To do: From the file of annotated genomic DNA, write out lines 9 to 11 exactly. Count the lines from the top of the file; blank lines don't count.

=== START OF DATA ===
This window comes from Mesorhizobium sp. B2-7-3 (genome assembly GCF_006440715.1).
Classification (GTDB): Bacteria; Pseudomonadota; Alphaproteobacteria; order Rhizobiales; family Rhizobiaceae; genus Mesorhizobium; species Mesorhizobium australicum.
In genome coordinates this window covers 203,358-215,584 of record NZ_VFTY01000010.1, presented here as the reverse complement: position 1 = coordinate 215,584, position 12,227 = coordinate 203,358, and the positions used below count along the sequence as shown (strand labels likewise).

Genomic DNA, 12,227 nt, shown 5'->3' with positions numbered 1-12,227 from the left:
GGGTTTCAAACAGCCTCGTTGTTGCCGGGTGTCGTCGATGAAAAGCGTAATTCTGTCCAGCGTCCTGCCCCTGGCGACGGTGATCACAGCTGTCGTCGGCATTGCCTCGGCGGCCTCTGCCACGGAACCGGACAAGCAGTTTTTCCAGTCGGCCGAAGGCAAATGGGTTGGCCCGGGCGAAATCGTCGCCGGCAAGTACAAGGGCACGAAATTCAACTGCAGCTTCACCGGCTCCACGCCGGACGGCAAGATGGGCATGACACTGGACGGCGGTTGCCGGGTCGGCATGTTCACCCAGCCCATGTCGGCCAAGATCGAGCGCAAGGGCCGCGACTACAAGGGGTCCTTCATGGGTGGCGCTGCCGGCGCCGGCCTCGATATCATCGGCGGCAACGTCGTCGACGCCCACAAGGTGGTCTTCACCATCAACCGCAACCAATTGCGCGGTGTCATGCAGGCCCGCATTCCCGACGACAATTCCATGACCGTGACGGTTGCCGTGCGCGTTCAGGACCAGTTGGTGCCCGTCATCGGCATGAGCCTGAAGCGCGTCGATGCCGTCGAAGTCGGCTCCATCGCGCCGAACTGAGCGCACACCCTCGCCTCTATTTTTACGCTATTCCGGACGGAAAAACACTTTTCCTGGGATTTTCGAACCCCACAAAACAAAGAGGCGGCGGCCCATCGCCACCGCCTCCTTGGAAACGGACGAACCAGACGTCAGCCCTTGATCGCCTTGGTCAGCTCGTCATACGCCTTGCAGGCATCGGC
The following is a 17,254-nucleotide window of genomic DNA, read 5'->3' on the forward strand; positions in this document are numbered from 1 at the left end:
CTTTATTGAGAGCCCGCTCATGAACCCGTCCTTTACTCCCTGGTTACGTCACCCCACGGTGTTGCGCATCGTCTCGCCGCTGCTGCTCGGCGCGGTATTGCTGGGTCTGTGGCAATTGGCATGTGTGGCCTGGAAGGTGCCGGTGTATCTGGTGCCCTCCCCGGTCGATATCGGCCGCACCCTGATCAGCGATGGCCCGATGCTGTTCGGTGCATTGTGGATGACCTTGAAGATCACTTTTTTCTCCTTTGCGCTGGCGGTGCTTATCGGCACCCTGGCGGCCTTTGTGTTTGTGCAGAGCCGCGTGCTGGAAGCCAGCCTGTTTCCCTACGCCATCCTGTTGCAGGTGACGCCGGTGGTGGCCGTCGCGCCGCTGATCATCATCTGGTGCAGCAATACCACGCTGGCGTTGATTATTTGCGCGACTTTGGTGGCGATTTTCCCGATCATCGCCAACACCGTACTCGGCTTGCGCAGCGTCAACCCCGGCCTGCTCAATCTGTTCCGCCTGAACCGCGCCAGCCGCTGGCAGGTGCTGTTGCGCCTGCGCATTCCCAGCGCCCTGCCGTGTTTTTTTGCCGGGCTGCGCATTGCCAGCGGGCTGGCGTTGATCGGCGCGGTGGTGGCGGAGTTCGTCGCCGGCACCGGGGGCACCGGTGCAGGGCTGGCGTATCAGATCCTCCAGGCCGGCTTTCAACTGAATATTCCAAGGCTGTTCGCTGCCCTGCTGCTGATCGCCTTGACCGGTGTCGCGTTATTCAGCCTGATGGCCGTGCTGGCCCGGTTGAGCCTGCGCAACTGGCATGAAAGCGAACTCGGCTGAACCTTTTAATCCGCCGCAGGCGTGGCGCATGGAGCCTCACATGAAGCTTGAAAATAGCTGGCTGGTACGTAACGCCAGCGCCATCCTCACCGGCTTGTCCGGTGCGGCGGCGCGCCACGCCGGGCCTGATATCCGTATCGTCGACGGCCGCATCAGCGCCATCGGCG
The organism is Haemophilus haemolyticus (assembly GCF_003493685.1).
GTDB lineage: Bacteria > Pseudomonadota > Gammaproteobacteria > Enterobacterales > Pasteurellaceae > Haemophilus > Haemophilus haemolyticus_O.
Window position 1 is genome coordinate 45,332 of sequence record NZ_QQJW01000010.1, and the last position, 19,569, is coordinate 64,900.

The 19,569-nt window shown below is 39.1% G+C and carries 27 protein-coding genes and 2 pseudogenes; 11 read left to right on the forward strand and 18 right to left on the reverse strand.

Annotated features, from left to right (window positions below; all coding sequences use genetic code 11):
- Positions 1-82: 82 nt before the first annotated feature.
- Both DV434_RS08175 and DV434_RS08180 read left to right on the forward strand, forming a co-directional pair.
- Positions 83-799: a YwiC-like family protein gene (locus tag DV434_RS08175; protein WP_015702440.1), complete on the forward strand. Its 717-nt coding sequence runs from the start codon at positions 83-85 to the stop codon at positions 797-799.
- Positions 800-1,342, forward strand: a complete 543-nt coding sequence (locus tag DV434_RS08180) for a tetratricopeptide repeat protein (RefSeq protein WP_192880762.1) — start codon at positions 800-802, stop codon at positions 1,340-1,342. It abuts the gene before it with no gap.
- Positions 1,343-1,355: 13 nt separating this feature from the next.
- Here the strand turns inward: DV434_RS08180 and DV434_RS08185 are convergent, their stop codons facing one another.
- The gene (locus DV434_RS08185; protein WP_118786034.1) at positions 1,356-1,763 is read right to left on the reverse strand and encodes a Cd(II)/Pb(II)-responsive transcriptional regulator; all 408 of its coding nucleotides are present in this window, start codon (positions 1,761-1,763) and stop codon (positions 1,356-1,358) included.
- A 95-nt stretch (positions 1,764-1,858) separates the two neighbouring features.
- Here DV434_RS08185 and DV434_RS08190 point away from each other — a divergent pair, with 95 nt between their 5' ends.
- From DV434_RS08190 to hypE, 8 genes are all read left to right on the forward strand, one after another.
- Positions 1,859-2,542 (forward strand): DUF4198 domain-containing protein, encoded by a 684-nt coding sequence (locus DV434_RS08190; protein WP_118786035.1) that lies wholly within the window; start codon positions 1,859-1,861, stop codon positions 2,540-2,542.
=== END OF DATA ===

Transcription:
GTDB lineage: Bacteria > Pseudomonadota > Gammaproteobacteria > Enterobacterales > Pasteurellaceae > Haemophilus > Haemophilus haemolyticus_O.
Window position 1 is genome coordinate 45,332 of sequence record NZ_QQJW01000010.1, and the last position, 19,569, is coordinate 64,900.

The 19,569-nt window shown below is 39.1% G+C and carries 27 protein-coding genes and 2 pseudogenes; 11 read left to right on the forward strand and 18 right to left on the reverse strand.